Bemis & Call Tool Factory, Springfield, Mass

The factory of Bemis & Call Hardware and Tool Company at 125 Main Street in Springfield, around 1938-1939. Image courtesy of the Springfield Preservation Trust.

The scene in 2017:

The origins of the Bemis & Call Hardware and Tool Company started in the 1830s, when merchant Stephen C. Bemis began manufacturing hardware here in Springfield. One of his early business moves was to purchase Solyman Merrick’s patent of the monkey wrench, which would become one of the company’s leading products. He subsequently formed a partnership with Amos Call, and in the 1840s Bemis & Call began manufacturing tools and hardware in a factory here on this site along the Mill River. The company initially rented space in a factory building that they shared with several other tenants, but later in the 19th century they would purchase the entire site.

Stephen C. Bemis retired from the company in 1855,   and went on to have a career in politics. He served as a city alderman from 1856 to 1858, as mayor in 1861 and 1862, and in between he was the Democratic nominee for lieutenant governor in 1859, although he lost the general election to fellow Springfield politician Eliphalet Trask. In the meantime, his son, William C. Bemis, became treasurer when Stephen retired, and remained with the company for the next half century.

William became president in 1897, and that same year the company built a large addition to the original factory. This three-story brick building, seen in the center of both photos, was joined four years later by the more ornate two-story section on the right, which was used as the company’s offices. The original wooden building stood on the left side until around 1920, when it was demolished and replaced with the current four-story brick building. During this time, Bemis & Call continued to specialize in wrenches, but also produced punches, pliers, calipers, and eventually combination locks.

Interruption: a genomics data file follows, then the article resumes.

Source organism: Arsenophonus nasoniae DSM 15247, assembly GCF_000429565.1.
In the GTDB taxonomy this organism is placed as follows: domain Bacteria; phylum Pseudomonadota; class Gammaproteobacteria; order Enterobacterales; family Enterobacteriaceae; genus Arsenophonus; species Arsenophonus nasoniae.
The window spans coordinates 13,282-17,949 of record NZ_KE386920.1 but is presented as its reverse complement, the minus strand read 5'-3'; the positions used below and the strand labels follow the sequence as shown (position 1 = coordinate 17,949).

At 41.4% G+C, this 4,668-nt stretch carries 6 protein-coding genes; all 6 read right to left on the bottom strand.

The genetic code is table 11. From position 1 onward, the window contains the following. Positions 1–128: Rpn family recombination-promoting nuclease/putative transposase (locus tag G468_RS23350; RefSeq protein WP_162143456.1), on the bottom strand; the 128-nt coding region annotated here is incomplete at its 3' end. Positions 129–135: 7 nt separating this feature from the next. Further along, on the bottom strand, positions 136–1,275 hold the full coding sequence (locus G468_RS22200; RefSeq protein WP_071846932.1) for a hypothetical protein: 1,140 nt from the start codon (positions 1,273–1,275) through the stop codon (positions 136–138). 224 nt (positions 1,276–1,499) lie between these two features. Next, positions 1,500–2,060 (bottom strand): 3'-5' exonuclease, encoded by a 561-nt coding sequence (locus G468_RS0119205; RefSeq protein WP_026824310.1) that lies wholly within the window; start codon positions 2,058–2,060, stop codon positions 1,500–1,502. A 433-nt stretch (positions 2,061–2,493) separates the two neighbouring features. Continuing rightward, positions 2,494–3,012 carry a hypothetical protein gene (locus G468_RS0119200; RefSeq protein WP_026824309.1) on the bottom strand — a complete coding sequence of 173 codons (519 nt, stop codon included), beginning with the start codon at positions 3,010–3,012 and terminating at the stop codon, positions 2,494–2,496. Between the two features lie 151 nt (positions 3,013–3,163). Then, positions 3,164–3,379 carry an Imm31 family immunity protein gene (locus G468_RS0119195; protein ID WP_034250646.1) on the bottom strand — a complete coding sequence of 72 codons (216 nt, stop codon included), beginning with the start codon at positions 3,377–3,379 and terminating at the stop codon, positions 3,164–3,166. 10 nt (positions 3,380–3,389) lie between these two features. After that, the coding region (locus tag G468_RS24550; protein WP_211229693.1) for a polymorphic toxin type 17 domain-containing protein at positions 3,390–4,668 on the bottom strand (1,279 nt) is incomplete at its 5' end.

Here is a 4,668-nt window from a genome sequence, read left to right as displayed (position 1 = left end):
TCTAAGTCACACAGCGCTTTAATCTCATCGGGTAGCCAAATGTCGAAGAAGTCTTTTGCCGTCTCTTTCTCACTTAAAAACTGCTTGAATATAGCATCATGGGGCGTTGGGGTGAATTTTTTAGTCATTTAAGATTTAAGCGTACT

Bemis & Call finally sold their wrench line in 1939, around the same time that the first photo was taken. However, unlike so many other Springfield-based companies, they survived the Great Depression and remained in business until finally closing in 1988. The factory buildings themselves are still standing, though, with hardly any exterior changes since the first photo was taken nearly 80 years ago, and they serve as a reminder of Springfield’s legacy as an important industrial city in the 19th and early 20th centuries.

40 thoughts on “Bemis & Call Tool Factory, Springfield, Mass”

  1. How long was the original 1873 – pat Dec 2 1873 pat # 145085 – manufactured. Mine does not have the ‘extra’ stamped dates or markings. I believe these were also sold to the railroad companies, but is also not marked .
    Mime is old, but as a ‘ family tool ‘ I would like to try to see if my father, or grandfather
    may have purchased it.
    Any help would be good !

    • I’m not sure how long they made that model, but the patent date gives a good clue as to when it might have been made. The length of patent terms back then was 17 years from the date that it was issued, so my guess is that the wrench was manufactured sometime between 1873 and 1890, because after 1890 the patent would have expired and there would have been no need to include that information on the wrench.

      Hope that helps!

    • I am Brian Gebo, I have a shop in The monkey wrench building. I have added a dozen stained glass windows to this location in the last 2 years. Gebos Glass Creations is located in suite 218.

      • I’m wondering if you can help me to identifying a furniture maker in that area in the 1940’s? I think I remember the name began with a B?
        Can you help me?

  2. I’m the happy owner of a Ben is and Call Co pipe wrench. Made in Springfield Mass. Extended 10.5 “long. 2” opened only other markings is. RY

  3. Sept.7,2018
    Going thru an old tool chest found in an abandoned house in Vermont.
    Among the tools was a 6″ divider marked Bemis Carr CO.